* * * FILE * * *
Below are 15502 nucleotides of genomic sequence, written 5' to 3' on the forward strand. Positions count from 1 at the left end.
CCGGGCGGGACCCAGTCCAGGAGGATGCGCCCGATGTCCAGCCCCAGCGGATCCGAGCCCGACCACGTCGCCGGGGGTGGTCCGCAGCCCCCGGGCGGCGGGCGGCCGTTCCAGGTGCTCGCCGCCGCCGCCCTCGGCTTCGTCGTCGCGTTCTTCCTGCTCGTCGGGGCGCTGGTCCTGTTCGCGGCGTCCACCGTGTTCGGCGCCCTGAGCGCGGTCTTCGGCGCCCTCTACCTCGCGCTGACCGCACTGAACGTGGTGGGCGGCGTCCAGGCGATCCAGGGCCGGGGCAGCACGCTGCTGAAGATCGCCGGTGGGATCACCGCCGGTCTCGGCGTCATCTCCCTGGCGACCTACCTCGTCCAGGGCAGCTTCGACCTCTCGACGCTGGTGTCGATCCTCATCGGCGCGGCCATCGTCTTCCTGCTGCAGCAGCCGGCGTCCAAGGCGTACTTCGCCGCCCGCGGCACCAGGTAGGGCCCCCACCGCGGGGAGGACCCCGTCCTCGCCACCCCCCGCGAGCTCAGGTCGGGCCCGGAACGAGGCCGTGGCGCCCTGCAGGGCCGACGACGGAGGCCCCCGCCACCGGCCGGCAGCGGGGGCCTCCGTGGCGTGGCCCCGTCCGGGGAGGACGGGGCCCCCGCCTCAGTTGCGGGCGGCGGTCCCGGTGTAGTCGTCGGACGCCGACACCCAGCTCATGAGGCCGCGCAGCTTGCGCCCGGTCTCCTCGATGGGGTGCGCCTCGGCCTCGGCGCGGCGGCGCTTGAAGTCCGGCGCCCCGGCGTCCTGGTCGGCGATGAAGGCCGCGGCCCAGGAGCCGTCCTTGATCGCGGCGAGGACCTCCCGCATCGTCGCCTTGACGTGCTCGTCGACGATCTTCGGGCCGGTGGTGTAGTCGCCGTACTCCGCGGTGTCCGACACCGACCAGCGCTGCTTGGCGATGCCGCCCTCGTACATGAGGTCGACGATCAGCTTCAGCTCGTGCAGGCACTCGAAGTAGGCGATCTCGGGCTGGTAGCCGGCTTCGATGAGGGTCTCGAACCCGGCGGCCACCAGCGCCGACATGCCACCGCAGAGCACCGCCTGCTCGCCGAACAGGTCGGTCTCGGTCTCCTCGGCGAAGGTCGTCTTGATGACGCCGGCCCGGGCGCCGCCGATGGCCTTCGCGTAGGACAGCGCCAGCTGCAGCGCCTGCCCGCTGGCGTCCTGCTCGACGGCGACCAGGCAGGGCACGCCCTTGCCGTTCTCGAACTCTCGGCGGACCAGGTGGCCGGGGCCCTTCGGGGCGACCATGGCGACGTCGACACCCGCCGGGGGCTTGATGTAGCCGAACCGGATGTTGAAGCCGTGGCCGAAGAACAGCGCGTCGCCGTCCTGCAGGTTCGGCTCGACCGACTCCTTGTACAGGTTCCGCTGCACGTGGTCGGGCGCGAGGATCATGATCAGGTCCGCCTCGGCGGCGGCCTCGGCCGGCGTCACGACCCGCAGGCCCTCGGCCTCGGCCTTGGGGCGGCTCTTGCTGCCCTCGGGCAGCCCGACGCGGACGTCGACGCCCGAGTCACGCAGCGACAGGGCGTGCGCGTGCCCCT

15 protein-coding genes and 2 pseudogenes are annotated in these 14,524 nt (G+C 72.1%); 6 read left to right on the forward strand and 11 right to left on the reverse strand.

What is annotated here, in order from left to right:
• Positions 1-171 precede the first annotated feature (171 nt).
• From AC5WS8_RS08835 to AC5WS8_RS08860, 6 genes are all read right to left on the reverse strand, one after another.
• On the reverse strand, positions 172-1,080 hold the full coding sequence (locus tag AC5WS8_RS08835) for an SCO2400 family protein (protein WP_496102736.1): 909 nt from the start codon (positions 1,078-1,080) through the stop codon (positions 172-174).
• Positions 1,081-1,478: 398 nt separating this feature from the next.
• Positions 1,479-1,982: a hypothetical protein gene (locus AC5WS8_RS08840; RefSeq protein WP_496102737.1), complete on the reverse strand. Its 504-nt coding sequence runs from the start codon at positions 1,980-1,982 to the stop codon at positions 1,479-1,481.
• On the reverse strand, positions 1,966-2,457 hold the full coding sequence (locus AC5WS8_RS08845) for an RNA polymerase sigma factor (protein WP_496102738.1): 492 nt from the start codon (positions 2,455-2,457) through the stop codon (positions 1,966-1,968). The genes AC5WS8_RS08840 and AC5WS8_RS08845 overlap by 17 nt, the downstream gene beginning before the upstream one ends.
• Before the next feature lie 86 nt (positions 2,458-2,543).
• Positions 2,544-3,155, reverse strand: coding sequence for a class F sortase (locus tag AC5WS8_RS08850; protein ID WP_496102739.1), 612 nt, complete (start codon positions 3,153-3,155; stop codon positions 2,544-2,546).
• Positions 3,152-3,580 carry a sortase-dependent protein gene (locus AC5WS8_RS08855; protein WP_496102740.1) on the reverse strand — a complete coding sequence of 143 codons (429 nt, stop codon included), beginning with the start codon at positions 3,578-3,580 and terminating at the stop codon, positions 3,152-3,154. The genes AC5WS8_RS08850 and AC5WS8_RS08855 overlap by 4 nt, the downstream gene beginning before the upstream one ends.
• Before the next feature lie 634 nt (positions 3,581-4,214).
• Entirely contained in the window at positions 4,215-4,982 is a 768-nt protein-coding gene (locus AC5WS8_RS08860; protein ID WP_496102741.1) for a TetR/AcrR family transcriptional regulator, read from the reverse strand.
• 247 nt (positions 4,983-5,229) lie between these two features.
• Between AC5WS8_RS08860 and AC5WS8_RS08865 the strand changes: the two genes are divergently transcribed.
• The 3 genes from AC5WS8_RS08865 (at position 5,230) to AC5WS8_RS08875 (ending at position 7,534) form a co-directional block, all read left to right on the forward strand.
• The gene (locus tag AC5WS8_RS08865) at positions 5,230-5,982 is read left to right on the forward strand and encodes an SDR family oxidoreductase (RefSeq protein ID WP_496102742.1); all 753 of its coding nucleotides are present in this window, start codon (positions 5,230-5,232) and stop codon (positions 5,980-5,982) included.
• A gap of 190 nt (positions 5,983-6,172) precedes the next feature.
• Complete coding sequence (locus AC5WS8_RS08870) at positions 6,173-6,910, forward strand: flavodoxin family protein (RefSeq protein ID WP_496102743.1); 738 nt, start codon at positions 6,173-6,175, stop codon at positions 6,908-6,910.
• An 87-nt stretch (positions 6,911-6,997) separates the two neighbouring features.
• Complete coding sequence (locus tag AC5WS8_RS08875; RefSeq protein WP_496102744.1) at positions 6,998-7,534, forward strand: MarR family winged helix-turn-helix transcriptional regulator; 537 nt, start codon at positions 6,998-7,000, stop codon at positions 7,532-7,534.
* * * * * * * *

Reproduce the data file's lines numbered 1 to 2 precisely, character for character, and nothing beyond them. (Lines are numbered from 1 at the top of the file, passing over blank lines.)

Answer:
Below are 15502 nucleotides of genomic sequence, written 5' to 3' on the forward strand. Positions count from 1 at the left end.
CCGGGCGGGACCCAGTCCAGGAGGATGCGCCCGATGTCCAGCCCCAGCGGATCCGAGCCCGACCACGTCGCCGGGGGTGGTCCGCAGCCCCCGGGCGGCGGGCGGCCGTTCCAGGTGCTCGCCGCCGCCGCCCTCGGCTTCGTCGTCGCGTTCTTCCTGCTCGTCGGGGCGCTGGTCCTGTTCGCGGCGTCCACCGTGTTCGGCGCCCTGAGCGCGGTCTTCGGCGCCCTCTACCTCGCGCTGACCGCACTGAACGTGGTGGGCGGCGTCCAGGCGATCCAGGGCCGGGGCAGCACGCTGCTGAAGATCGCCGGTGGGATCACCGCCGGTCTCGGCGTCATCTCCCTGGCGACCTACCTCGTCCAGGGCAGCTTCGACCTCTCGACGCTGGTGTCGATCCTCATCGGCGCGGCCATCGTCTTCCTGCTGCAGCAGCCGGCGTCCAAGGCGTACTTCGCCGCCCGCGGCACCAGGTAGGGCCCCCACCGCGGGGAGGACCCCGTCCTCGCCACCCCCCGCGAGCTCAGGTCGGGCCCGGAACGAGGCCGTGGCGCCCTGCAGGGCCGACGACGGAGGCCCCCGCCACCGGCCGGCAGCGGGGGCCTCCGTGGCGTGGCCCCGTCCGGGGAGGACGGGGCCCCCGCCTCAGTTGCGGGCGGCGGTCCCGGTGTAGTCGTCGGACGCCGACACCCAGCTCATGAGGCCGCGCAGCTTGCGCCCGGTCTCCTCGATGGGGTGCGCCTCGGCCTCGGCGCGGCGGCGCTTGAAGTCCGGCGCCCCGGCGTCCTGGTCGGCGATGAAGGCCGCGGCCCAGGAGCCGTCCTTGATCGCGGCGAGGACCTCCCGCATCGTCGCCTTGACGTGCTCGTCGACGATCTTCGGGCCGGTGGTGTAGTCGCCGTACTCCGCGGTGTCCGACACCGACCAGCGCTGCTTGGCGATGCCGCCCTCGTACATGAGGTCGACGATCAGCTTCAGCTCGTGCAGGCACTCGAAGTAGGCGATCTCGGGCTGGTAGCCGGCTTCGATGAGGGTCTCGAACCCGGCGGCCACCAGCGCCGACATGCCACCGCAGAGCACCGCCTGCTCGCCGAACAGGTCGGTCTCGGTCTCCTCGGCGAAGGTCGTCTTGATGACGCCGGCCCGGGCGCCGCCGATGGCCTTCGCGTAGGACAGCGCCAGCTGCAGCGCCTGCCCGCTGGCGTCCTGCTCGACGGCGACCAGGCAGGGCACGCCCTTGCCGTTCTCGAACTCTCGGCGGACCAGGTGGCCGGGGCCCTTCGGGGCGACCATGGCGACGTCGACACCCGCCGGGGGCTTGATGTAGCCGAACCGGATGTTGAAGCCGTGGCCGAAGAACAGCGCGTCGCCGTCCTGCAGGTTCGGCTCGACCGACTCCTTGTACAGGTTCCGCTGCACGTGGTCGGGCGCGAGGATCATGATCAGGTCCGCCTCGGCGGCGGCCTCGGCCGGCGTCACGACCCGCAGGCCCTCGGCCTCGGCCTTGGGGCGGCTCTTGCTGCCCTCGGGCAGCCCGACGCGGACGTCGACGCCCGAGTCACGCAGCGACAGGGCGTGCGCGTGCCCCT